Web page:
• 2 cloves garlic, peeled and finely chopped
  • 1 sweet potato, peeled and roughly chopped
  • 1 or 2 carrots, peeled and roughly chopped
  • 1 x 400g tin butter beans, drained
  • 1 teaspoon smoked paprika
  • 2 stock cubes
  • Salt and freshly ground black pepper to taste

Heat a pot on a medium heat and add the oil or butter. Fry the onion and garlic for 5–10 minutes until they soften slightly.

Add the sweet potato, carrots, drained butter beans and smoked paprika to the pot, mixing everything together.

Pour in 1.2 litres of boiling water, crumble in the stock cubes, and then bring it all to the boil. Turn down the heat and simmer for 20 minutes.

Blend the soup and season to taste.

Buy Fraser’s Seasonal Soups by Fraser Reid print edition here or as a kindle book here.

cane syrup - black

It’s International Restaurant Day tomorrow – a great idea from Finland encouraging people to set up restaurants for a day, anywhere, for fun. The idea of the day, according to the website, is “to have fun, share new food experiences and enjoy our common living environments together.” Since it started up in 2011, it’s grown from 45 restaurants in 13 cities in Finland to a whopping 2017 restaurants popping up, just for the day, in 30 countries around the world. Amazing! In a moment of crazed enthusiasm on Tuesday, me and my 9-year-old daughter decided to get involved and serve Gumbo from the communal barbecue in the park in front of our house. I’m now looking out of the window at a full-blown Scottish November storm, wondering when I mistook Dundee for Louisiana…

Despite inclement weather conditions, for 2 hours only, Special O’Cajun (geddit? Puns courtesy of Stanley, age 11 – yeah, don’t blame me ok?) will be serving up Chicken & Sausage Gumbo, Baked Beans and Gateaux de Sirop from the shelter of the Magdalen Green cherry trees. They’re all recipes from Sarah Savoy’s beautiful book, The Savoy Kitchen – A Family History of Cajun Food which we were very proud to publish last year. Of all of them, it’s the Gateaux de Sirop that I love the most: a dark, moist spiced cake that smells to me of childhood and takes me back to the sticky gingerbreads my mum used to bake, and her mum before her.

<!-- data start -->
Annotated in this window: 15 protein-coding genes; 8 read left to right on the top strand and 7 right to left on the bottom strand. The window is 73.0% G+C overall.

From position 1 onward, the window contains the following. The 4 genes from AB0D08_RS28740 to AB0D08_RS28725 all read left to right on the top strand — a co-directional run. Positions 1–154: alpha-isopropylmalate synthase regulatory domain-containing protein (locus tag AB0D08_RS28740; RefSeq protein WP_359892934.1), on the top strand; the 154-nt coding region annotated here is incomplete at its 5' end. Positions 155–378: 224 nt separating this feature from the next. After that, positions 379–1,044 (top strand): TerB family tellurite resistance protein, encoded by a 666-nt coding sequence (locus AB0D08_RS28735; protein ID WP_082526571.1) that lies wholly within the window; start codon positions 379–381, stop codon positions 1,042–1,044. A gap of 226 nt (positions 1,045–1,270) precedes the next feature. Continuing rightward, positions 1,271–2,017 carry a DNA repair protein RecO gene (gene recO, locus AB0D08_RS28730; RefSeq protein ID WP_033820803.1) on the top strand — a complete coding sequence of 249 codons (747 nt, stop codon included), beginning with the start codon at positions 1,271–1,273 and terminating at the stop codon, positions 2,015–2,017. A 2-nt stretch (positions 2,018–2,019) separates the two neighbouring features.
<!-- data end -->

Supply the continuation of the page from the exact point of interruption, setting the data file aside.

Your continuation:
Where my mum would have used treacle and golden syrup, the ‘sirop’ in this recipe should really be dark cane syrup.  Sarah says: “This is a very old-fashioned recipe that Cajun ladies used to make to bring to their friends when visiting. My dad used to grow sugar cane and cut and peel pieces of the cane for us to chew on as an afternoon snack. When he was younger, one of his favourite treats was getting to sample the ‘cane beer’ made during the process of making the cane syrup. As the cane boiled, the foam and chuff that rose to the top was removed to a pot beside the fire. In the heat the sugar would ferment and that would be used to make the beer. I’m gonna get around to trying that some day.”

Here’s Sarah’s recipe, just in case you can’t swing by our restaurant tomorrow. Happy International Restaurant Day everybody x

Gateau de Sirop

Serves 10

  • 260g (1½ cups) brown sugar
  • 125ml (½ cup) vegetable oil
  • 350g (1 cup) dark cane syrup or black treacle
  • 1 tsp cider vinegar
  • 2 tsp bicarbonate of soda
  • 1 tsp cinnamon
  • ½ tsp vanilla extract
  • 2 tsp ginger
  • 3 tbsp cocoa powder
  • 1 tsp lemon zest, grated
  • 2 eggs
  • 375g (2½ cups) plain flour
  • 200g (1 cup) raisins or chopped dried figs
  • 100g (2/3 cup) chopped pecans or walnuts
  • 23 x 33cm cake tin